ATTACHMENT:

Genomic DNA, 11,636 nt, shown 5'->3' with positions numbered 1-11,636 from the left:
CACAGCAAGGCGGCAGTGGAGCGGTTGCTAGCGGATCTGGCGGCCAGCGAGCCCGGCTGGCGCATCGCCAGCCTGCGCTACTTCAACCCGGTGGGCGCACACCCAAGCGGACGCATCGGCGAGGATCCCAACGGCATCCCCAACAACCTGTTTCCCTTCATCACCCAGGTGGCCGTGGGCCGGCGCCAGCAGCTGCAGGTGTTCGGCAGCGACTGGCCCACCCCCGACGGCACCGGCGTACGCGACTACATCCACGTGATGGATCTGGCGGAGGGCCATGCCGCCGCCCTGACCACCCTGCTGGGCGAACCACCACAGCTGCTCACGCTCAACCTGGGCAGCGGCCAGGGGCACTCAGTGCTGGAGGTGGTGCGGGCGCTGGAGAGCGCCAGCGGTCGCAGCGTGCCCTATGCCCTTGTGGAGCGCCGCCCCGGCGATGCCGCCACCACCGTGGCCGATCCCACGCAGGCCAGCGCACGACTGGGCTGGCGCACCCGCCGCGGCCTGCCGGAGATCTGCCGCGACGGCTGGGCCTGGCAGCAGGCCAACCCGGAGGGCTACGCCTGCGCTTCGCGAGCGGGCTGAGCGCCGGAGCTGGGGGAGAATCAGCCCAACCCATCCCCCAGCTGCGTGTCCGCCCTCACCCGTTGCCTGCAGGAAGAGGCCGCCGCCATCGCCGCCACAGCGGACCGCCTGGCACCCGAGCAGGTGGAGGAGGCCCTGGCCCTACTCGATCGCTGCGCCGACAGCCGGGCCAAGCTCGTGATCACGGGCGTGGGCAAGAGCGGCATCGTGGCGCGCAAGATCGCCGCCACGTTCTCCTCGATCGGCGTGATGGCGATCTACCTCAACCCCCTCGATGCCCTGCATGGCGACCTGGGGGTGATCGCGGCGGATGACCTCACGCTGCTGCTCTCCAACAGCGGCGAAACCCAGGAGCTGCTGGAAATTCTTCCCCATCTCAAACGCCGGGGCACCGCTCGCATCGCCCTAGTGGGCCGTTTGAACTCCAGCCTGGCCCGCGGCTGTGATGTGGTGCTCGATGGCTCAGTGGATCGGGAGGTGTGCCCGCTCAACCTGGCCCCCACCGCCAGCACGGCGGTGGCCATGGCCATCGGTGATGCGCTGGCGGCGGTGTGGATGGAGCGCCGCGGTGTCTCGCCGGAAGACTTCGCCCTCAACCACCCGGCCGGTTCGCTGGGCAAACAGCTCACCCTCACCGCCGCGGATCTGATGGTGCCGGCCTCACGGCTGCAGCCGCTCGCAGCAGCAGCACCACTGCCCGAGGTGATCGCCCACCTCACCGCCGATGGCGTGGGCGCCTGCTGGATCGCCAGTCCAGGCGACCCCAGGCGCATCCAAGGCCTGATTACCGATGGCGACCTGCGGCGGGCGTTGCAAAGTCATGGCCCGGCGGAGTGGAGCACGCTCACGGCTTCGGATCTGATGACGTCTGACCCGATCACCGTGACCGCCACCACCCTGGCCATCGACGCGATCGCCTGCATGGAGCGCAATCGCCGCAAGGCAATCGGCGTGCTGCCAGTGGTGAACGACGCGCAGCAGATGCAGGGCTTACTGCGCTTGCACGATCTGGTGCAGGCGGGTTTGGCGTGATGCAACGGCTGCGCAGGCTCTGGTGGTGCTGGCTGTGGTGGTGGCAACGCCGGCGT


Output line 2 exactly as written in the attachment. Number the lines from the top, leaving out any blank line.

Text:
CACAGCAAGGCGGCAGTGGAGCGGTTGCTAGCGGATCTGGCGGCCAGCGAGCCCGGCTGGCGCATCGCCAGCCTGCGCTACTTCAACCCGGTGGGCGCACACCCAAGCGGACGCATCGGCGAGGATCCCAACGGCATCCCCAACAACCTGTTTCCCTTCATCACCCAGGTGGCCGTGGGCCGGCGCCAGCAGCTGCAGGTGTTCGGCAGCGACTGGCCCACCCCCGACGGCACCGGCGTACGCGACTACATCCACGTGATGGATCTGGCGGAGGGCCATGCCGCCGCCCTGACCACCCTGCTGGGCGAACCACCACAGCTGCTCACGCTCAACCTGGGCAGCGGCCAGGGGCACTCAGTGCTGGAGGTGGTGCGGGCGCTGGAGAGCGCCAGCGGTCGCAGCGTGCCCTATGCCCTTGTGGAGCGCCGCCCCGGCGATGCCGCCACCACCGTGGCCGATCCCACGCAGGCCAGCGCACGACTGGGCTGGCGCACCCGCCGCGGCCTGCCGGAGATCTGCCGCGACGGCTGGGCCTGGCAGCAGGCCAACCCGGAGGGCTACGCCTGCGCTTCGCGAGCGGGCTGAGCGCCGGAGCTGGGGGAGAATCAGCCCAACCCATCCCCCAGCTGCGTGTCCGCCCTCACCCGTTGCCTGCAGGAAGAGGCCGCCGCCATCGCCGCCACAGCGGACCGCCTGGCACCCGAGCAGGTGGAGGAGGCCCTGGCCCTACTCGATCGCTGCGCCGACAGCCGGGCCAAGCTCGTGATCACGGGCGTGGGCAAGAGCGGCATCGTGGCGCGCAAGATCGCCGCCACGTTCTCCTCGATCGGCGTGATGGCGATCTACCTCAACCCCCTCGATGCCCTGCATGGCGACCTGGGGGTGATCGCGGCGGATGACCTCACGCTGCTGCTCTCCAACAGCGGCGAAACCCAGGAGCTGCTGGAAATTCTTCCCCATCTCAAACGCCGGGGCACCGCTCGCATCGCCCTAGTGGGCCGTTTGAACTCCAGCCTGGCCCGCGGCTGTGATGTGGTGCTCGATGGCTCAGTGGATCGGGAGGTGTGCCCGCTCAACCTGGCCCCCACCGCCAGCACGGCGGTGGCCATGGCCATCGGTGATGCGCTGGCGGCGGTGTGGATGGAGCGCCGCGGTGTCTCGCCGGAAGACTTCGCCCTCAACCACCCGGCCGGTTCGCTGGGCAAACAGCTCACCCTCACCGCCGCGGATCTGATGGTGCCGGCCTCACGGCTGCAGCCGCTCGCAGCAGCAGCACCACTGCCCGAGGTGATCGCCCACCTCACCGCCGATGGCGTGGGCGCCTGCTGGATCGCCAGTCCAGGCGACCCCAGGCGCATCCAAGGCCTGATTACCGATGGCGACCTGCGGCGGGCGTTGCAAAGTCATGGCCCGGCGGAGTGGAGCACGCTCACGGCTTCGGATCTGATGACGTCTGACCCGATCACCGTGACCGCCACCACCCTGGCCATCGACGCGATCGCCTGCATGGAGCGCAATCGCCGCAAGGCAATCGGCGTGCTGCCAGTGGTGAACGACGCGCAGCAGATGCAGGGCTTACTGCGCTTGCACGATCTGGTGCAGGCGGGTTTGGCGTGATGCAACGGCTGCGCAGGCTCTGGTGGTGCTGGCTGTGGTGGTGGCAACGCCGGCGT